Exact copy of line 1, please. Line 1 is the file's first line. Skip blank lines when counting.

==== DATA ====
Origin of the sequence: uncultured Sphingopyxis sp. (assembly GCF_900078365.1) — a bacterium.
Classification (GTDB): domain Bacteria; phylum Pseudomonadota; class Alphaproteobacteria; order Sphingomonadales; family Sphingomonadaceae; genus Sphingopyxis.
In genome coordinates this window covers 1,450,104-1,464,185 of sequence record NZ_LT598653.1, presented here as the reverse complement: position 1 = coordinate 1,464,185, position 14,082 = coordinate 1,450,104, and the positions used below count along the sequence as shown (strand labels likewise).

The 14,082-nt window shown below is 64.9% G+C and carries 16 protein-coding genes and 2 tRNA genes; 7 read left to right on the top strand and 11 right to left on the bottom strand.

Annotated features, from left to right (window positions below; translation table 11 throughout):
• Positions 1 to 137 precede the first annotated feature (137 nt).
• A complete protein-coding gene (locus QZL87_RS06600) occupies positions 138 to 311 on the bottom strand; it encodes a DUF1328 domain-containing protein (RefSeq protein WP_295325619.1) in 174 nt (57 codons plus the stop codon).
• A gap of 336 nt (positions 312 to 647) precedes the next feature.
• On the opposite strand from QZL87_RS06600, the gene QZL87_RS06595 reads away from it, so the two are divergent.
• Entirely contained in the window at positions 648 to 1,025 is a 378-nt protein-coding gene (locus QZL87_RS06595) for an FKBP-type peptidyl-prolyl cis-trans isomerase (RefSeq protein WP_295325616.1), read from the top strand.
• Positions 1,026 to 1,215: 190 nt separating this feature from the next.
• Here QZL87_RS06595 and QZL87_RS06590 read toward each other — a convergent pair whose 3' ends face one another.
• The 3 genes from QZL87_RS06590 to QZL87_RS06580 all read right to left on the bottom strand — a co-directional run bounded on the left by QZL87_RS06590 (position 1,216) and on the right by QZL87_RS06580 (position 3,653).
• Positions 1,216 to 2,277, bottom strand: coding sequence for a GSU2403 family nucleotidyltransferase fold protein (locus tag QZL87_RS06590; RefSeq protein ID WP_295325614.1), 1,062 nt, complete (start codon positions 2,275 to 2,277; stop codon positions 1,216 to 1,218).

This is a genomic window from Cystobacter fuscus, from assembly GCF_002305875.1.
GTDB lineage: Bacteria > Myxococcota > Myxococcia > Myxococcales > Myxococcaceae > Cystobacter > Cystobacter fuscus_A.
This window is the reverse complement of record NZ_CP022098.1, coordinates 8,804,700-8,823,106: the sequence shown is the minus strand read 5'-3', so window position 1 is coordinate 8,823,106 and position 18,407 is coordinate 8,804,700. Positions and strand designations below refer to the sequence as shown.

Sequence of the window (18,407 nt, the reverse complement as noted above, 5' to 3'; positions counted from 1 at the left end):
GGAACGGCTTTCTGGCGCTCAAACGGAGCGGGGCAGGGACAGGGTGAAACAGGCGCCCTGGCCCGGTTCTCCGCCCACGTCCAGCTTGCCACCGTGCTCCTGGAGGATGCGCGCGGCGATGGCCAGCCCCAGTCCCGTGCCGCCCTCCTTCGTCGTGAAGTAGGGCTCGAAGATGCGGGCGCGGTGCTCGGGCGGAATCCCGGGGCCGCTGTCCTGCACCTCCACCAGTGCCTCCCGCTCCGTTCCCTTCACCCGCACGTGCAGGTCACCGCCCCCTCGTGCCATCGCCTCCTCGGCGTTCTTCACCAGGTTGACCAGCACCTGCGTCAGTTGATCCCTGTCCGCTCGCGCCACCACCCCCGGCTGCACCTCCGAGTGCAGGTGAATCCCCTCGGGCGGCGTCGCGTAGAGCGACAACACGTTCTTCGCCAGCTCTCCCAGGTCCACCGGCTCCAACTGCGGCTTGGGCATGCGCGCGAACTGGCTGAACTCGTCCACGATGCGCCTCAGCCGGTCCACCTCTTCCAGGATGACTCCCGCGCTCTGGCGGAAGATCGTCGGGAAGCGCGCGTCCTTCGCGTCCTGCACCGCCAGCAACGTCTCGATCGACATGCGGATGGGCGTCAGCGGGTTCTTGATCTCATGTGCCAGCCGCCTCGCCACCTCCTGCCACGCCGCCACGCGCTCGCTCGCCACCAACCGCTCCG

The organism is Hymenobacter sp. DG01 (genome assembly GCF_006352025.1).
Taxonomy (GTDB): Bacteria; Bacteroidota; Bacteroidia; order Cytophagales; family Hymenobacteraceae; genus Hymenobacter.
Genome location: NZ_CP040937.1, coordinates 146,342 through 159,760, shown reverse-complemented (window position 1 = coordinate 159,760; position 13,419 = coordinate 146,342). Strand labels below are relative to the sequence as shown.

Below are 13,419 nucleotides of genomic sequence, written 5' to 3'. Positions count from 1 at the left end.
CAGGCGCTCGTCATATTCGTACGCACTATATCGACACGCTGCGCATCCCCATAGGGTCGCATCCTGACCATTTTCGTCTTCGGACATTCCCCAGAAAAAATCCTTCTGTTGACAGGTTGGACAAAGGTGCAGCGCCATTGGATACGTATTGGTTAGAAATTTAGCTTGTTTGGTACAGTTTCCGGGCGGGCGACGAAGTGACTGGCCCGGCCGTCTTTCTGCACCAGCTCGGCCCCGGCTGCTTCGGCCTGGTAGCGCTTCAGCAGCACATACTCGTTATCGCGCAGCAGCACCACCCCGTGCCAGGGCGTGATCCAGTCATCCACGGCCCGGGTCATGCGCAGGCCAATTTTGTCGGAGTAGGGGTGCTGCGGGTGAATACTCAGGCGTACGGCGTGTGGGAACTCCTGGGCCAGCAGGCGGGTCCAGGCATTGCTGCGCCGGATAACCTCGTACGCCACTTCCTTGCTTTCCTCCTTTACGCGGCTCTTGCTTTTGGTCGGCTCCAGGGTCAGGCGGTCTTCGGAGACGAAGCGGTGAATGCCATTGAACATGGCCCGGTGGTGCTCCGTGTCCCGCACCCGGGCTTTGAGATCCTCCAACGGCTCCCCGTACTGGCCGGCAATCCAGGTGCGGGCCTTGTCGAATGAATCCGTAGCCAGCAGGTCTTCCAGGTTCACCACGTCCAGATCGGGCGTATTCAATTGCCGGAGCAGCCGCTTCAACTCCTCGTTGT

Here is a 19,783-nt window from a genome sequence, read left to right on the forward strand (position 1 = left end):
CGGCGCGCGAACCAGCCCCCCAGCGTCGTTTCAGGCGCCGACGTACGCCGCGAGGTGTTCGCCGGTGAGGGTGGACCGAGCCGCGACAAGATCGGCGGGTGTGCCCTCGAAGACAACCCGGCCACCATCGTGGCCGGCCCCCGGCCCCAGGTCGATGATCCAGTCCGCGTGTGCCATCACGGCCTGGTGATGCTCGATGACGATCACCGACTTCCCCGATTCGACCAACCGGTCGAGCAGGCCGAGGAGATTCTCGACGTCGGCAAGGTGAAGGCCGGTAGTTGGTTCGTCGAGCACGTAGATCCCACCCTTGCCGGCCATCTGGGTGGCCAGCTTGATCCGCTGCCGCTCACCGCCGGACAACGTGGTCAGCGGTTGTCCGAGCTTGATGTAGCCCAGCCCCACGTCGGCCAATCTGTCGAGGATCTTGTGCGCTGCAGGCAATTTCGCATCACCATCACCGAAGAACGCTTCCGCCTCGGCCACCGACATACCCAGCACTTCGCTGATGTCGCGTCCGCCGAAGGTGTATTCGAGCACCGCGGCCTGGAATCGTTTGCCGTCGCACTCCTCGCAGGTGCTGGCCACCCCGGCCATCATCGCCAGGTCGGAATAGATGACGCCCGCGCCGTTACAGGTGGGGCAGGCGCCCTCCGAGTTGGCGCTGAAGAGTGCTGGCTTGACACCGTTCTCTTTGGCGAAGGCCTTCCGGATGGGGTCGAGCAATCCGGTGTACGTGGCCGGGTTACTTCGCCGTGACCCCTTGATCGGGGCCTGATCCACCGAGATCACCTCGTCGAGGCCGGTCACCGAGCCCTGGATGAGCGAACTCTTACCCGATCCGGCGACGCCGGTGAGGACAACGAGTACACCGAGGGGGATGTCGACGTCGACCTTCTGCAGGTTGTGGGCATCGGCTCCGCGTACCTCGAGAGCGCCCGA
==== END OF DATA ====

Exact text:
Origin of the sequence: uncultured Sphingopyxis sp. (assembly GCF_900078365.1) — a bacterium.